Josef D. Ackerman, Christopher R. Farrow, Ralph E. H. Smith & Dave Snider
1. Rivers often transport phytoplankton to coastal embayments and introduce nutrients that can enrich coastal plankton communities. We investigated the effects of the Nottawasaga River on the nearshore (i.e., within 500 m of shore) phytoplankton composition along a 10 km transect of Nottawasaga Bay, Lake Huron in 2015 and 2016. Imaging flow cytometry was used to identify and enumerate algal taxa, which were resolved at sizes larger than small nanoplankton (i.e., > 5 mm). Multivariate...

Data from: Variation in juvenile Chinook salmon (Oncorhynchus tshawytscha) transcription among and within eight population crosses from British Columbia, Canada

Shelby D. Toews, Kyle W. Wellband, Brian Dixon & Daniel D. Heath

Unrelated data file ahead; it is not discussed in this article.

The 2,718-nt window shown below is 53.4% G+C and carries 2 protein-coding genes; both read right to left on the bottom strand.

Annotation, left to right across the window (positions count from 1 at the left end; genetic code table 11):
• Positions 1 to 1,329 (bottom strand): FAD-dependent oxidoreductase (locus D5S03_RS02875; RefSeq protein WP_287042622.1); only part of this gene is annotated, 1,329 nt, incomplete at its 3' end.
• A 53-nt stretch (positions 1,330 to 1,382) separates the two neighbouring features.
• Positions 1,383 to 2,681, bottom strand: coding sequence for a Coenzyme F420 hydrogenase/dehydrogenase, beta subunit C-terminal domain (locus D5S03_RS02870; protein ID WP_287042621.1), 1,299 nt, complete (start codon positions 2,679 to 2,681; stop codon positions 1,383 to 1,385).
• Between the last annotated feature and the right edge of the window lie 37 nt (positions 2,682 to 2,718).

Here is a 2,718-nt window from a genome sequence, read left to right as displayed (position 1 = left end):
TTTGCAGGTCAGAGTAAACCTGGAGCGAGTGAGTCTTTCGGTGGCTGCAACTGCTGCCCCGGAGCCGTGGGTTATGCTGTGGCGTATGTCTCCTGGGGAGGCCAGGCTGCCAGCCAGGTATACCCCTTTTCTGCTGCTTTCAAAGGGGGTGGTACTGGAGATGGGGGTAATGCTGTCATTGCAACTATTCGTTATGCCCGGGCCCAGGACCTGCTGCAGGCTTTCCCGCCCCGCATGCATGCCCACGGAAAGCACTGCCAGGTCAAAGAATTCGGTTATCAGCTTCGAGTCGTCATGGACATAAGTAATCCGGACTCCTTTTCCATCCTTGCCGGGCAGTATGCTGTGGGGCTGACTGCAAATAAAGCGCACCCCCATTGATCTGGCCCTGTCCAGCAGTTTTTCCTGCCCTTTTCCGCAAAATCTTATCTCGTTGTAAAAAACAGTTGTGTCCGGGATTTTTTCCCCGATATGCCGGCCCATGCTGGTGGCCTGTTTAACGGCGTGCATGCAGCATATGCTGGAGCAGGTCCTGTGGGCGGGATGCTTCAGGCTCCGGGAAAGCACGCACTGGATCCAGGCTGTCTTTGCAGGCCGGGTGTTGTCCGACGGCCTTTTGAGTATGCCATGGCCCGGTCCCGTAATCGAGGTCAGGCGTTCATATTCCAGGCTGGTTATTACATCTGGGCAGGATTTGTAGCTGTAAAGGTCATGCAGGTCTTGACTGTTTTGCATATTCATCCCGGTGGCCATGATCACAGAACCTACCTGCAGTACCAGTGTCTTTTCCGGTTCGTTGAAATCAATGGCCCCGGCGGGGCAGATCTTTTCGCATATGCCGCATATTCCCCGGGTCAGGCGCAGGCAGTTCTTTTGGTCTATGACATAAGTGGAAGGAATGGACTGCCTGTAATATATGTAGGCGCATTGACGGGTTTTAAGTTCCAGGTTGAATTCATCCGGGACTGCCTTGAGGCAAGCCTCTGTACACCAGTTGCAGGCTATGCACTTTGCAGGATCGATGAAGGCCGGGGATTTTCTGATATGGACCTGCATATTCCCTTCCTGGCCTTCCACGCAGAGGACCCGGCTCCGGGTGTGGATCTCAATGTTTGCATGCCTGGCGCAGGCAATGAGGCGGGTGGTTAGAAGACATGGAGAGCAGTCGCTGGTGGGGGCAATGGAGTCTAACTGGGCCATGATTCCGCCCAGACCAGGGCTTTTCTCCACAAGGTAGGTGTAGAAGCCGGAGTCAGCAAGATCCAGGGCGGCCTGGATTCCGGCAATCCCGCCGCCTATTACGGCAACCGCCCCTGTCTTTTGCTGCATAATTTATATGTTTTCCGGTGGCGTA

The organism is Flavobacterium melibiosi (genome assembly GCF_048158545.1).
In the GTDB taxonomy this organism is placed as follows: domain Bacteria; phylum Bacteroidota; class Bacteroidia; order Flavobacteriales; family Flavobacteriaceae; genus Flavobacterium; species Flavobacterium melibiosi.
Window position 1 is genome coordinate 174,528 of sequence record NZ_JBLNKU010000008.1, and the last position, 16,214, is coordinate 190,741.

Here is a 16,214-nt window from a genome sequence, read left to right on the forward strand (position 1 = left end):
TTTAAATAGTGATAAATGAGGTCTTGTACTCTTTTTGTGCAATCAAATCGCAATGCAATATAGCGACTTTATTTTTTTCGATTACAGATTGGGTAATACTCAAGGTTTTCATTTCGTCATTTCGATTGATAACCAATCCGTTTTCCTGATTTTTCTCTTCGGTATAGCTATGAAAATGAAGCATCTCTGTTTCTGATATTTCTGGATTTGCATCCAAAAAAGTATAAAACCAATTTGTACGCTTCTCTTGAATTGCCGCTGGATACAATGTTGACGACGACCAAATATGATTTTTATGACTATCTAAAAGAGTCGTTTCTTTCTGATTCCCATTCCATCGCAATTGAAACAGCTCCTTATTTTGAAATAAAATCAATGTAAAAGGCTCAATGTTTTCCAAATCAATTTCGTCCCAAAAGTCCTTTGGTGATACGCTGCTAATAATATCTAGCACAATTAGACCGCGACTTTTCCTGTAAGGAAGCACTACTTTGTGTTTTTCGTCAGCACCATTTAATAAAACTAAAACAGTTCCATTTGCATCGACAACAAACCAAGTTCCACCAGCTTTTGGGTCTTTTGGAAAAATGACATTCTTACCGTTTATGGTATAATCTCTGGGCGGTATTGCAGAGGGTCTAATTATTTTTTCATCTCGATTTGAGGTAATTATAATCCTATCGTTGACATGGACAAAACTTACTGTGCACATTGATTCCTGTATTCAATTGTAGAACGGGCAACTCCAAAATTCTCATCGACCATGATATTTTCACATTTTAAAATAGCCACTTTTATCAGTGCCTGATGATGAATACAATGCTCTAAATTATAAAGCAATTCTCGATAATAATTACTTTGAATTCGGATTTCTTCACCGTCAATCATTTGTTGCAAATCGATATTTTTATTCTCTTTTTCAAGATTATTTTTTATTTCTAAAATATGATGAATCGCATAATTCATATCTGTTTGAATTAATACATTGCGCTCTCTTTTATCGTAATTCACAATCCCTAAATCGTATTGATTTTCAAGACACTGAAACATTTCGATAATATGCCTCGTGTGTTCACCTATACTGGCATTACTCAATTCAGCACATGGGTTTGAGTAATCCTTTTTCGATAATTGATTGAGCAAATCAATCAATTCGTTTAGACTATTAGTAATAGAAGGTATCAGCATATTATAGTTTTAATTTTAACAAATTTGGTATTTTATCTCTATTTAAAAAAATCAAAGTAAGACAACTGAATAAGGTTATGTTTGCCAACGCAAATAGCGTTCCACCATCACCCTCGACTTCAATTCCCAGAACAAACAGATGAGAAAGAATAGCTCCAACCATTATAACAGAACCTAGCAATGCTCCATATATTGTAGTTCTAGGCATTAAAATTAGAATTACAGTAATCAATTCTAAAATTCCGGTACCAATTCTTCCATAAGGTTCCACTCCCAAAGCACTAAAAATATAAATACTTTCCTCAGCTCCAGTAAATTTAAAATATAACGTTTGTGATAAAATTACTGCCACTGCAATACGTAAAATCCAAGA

Phenotypic differences among populations within a species have been reported for a variety of traits, ranging from life history to physiology to gene transcription. Population-level phenotypic variation has been attributed to genetic differences resulting from genetic drift and/or local adaptation as well as environmental differences resulting from plasticity. We studied population- and family-level variation in gene transcription for 22 fitness-related genes, comprising immune, growth, metabolic, and stress processes in Chinook salmon (Oncorhynchus tshawytscha). We created...

What is Queer Game Studies?

Jason Lajoie
Addressing a lacuna in games studies, Jason Lajoie makes a case for why a queer games studies is needed, and he shows how these two areas of study are united in Bonnie Ruberg's and Adrienne Shaw's collection.